Mt. Olympus (9,030 ft) is the prominent peak above Murray/Millcreek, Utah and is recognizable from anywhere in the SLC valley due to its two long, rocky spines on the West face. Though it’s not the tallest summit in the area, hiking Mt. Olympus is sure to give your legs a workout. Gaining 4,100 ft in just 3.3 miles (one way), your legs will feel like jelly quickly. The rise of this peak from the valley floor to summit impresses locals as well as visitors alike. The trail also quickly changes from city to backcountry, as you enter the Mt. Olympus Wilderness in just 30 minutes of hiking. Hiking Mt. Olympus is a popular trail year-round, especially for Peak Baggers.
Here are some tips for hiking this trail
Dogs are allowed off leash on this trail; however, I only recommend that dogs who have experience hiking in this kind of terrain, steepness, and mileage go. Dogs also need to be fairly comfortable hiking up the last 600 feet, which is a class 3 scramble. If you bring your dog, bring plenty of water, as there is only one water source at the first stream 2 miles in.
From SLC head east on I-80 then than I-215 south. Take exit 5 for 4500 South, and turn right. At the next stop light (Wasatch Blvd) turn right. Drive south for 1.5 miles, then look for the left turning lane that takes a very sharp left turn uphill, which leads you into the parking lot. If this lot is full, you can also just park along Wasatch Blvd then walk up to the TH. Here’s a driving map. There are no restrooms at the TH.
Distance: 7 miles RT
Elevation gain: 4,100 ft
Time: 6-8 hours
Dog friendly? Yes, off leash
Kid friendly? No
The new parking lot was finished Summer 2020.
Now you enter the parking area as a one-way road, entering from the South end. There is now also a port-a-potty.
New parking area from above. You can still park along Wasatch Blvd, and especially in summer you will have to due to the popularity of this trail.
The trail begins right from the parking lot. If you parked along Wasatch Blvd, you’ll need to hike up to the official TH.
Your heart gets pumping very quickly as you make your way up the stairs.
You’ll hike past this rocky outcropping, popular for people working on their rappel skills.
Follow the main trail, and within 10 minutes you’ll see your first trail split sign – turn right up the switchback. Hiking straight/left follows the Bonneville Shoreline Trail (BST), and leads you over to the neighborhood below Neff’s Canyon.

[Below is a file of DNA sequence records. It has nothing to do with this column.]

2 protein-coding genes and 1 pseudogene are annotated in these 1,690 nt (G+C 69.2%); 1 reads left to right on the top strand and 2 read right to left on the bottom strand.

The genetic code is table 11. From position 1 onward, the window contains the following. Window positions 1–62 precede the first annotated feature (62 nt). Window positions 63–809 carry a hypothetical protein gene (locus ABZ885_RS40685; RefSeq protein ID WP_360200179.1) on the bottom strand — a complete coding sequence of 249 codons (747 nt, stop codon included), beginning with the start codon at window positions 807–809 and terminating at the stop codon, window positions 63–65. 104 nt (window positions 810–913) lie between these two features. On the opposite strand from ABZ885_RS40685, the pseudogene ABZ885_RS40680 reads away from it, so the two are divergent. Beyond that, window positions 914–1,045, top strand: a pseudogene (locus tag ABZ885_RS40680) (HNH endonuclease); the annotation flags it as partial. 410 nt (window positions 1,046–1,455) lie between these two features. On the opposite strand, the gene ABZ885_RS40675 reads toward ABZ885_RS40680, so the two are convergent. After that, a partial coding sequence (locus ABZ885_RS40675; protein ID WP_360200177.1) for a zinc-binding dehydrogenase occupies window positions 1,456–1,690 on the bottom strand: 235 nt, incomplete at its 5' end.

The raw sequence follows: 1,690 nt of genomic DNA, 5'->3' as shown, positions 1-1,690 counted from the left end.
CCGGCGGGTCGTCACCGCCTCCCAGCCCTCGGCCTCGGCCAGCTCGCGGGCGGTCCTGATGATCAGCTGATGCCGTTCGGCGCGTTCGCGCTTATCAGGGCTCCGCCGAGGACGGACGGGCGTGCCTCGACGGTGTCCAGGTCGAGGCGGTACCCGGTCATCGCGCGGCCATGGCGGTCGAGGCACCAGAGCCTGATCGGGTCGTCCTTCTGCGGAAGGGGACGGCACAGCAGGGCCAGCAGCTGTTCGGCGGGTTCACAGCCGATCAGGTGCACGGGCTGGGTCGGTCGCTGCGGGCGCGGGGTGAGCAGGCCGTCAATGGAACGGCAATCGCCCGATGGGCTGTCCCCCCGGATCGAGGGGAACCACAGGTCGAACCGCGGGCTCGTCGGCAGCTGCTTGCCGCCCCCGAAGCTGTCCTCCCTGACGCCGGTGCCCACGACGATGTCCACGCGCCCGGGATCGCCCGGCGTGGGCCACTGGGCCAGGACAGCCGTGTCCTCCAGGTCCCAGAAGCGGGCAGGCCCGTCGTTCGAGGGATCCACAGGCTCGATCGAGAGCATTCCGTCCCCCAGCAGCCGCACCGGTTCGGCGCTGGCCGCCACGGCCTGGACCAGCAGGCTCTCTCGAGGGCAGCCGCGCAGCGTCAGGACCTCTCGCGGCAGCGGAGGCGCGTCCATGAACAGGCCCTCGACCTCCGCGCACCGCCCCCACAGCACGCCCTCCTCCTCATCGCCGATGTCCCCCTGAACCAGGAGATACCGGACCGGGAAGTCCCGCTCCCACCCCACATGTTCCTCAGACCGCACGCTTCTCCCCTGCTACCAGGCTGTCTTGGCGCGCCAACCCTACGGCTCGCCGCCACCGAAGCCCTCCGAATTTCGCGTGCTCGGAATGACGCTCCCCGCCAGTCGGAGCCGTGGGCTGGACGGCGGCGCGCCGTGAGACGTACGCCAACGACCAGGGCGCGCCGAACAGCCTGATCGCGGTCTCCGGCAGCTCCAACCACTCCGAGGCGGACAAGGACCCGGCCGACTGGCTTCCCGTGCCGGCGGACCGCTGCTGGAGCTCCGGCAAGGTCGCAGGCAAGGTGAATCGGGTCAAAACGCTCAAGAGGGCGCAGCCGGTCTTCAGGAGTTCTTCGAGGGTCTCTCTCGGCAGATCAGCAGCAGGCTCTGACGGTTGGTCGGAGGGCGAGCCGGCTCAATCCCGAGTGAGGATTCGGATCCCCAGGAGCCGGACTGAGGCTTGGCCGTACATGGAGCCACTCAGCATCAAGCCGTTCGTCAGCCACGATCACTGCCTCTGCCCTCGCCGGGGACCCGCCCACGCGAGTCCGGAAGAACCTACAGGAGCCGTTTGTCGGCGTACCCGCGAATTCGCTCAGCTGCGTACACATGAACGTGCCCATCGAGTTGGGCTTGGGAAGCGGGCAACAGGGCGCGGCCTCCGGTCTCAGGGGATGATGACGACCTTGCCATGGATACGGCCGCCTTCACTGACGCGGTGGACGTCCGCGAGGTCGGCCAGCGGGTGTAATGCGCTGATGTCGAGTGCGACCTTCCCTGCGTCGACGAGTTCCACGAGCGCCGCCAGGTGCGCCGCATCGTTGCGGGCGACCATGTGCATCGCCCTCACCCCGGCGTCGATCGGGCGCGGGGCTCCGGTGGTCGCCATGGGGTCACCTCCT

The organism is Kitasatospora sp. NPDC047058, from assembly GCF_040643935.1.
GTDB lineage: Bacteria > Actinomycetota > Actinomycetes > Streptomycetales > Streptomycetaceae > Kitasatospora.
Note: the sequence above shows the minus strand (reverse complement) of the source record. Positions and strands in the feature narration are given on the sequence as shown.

The trail offers pretty amazing views the entire time. This is looking South towards Cottonwood Heights.
Pass the official Mt. Olympus Wilderness sign.
You’ll come to another trail split area with a sign. Stay right again. Going left will connect back down to the BST.
At 2 miles, you’ll cross the first stream. This is a great place to take a quick break and let the dogs drink. This stream is usually dry by October.
After the first stream is where the trail begins to get even steeper. Hike up roughly 12-15 small steep switchbacks. This is where we began to see a mix of snow and mud, but we didn’t need to put our microspikes on just yet.
Near this narrow rock crossing you’ll hear the 2nd stream down to the right. It’s a little hard to get to, so I don’t recommend hiking over to it. Past this point is where the trail gets even steeper.
We finally needed to put our microspikes on.
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The trail alternated between mud and snow, but we just kept out spikes on since the distances between each were pretty short.
I actually felt like hiking Mt. Olympus in a bit was snow was easier because you don’t have to hike over all the rocks, just packed snow.
Looking down to the valley – almost to the saddle!
Charlie smells a peak nearby…
Finally at the saddle! Whew! The last little bit leading to the saddle is by far the hardest part in my opinion.
From the saddle, turn left and continue following the packed trail. The green arrow points to the gully you will be scrambling up. If you don’t want to attempt the scramble but your friends do, I recommend waiting at the saddle. A fun idea would be to bring a hammock and kick back while your friends summit.
You’ll pass through this small rock.
And here begins the scramble! The last 600 feet is a class 3 scramble, but it’s not as bad as it looks. The very first time I summited Mt. Olympus in 2014 as a solo hike, I was able to get up and down by myself.
Looking down from where we came from. The snow was starting to get a little slushy and my friends punched through a few times. Make sure you test each step before placing your full weight on it.
Charlie only needed a boost in two areas of the scramble. Otherwise he was able to do it on his own without slipping.
The last 50 feet to the summit.
Finally! 3 hours 23 minutes later we made it to the top. This view is looking East towards Wildcat Ridge.
Mama was pissed Charlie took her seat on my friends lap! LOL!
On the summit looking down to the valley. This was my first peak for 2017, and my 3rd time on the summit.
Total hiking time, including our break at the top, was 6 hours 32 minutes. Gaia GPS is the best tracking app!
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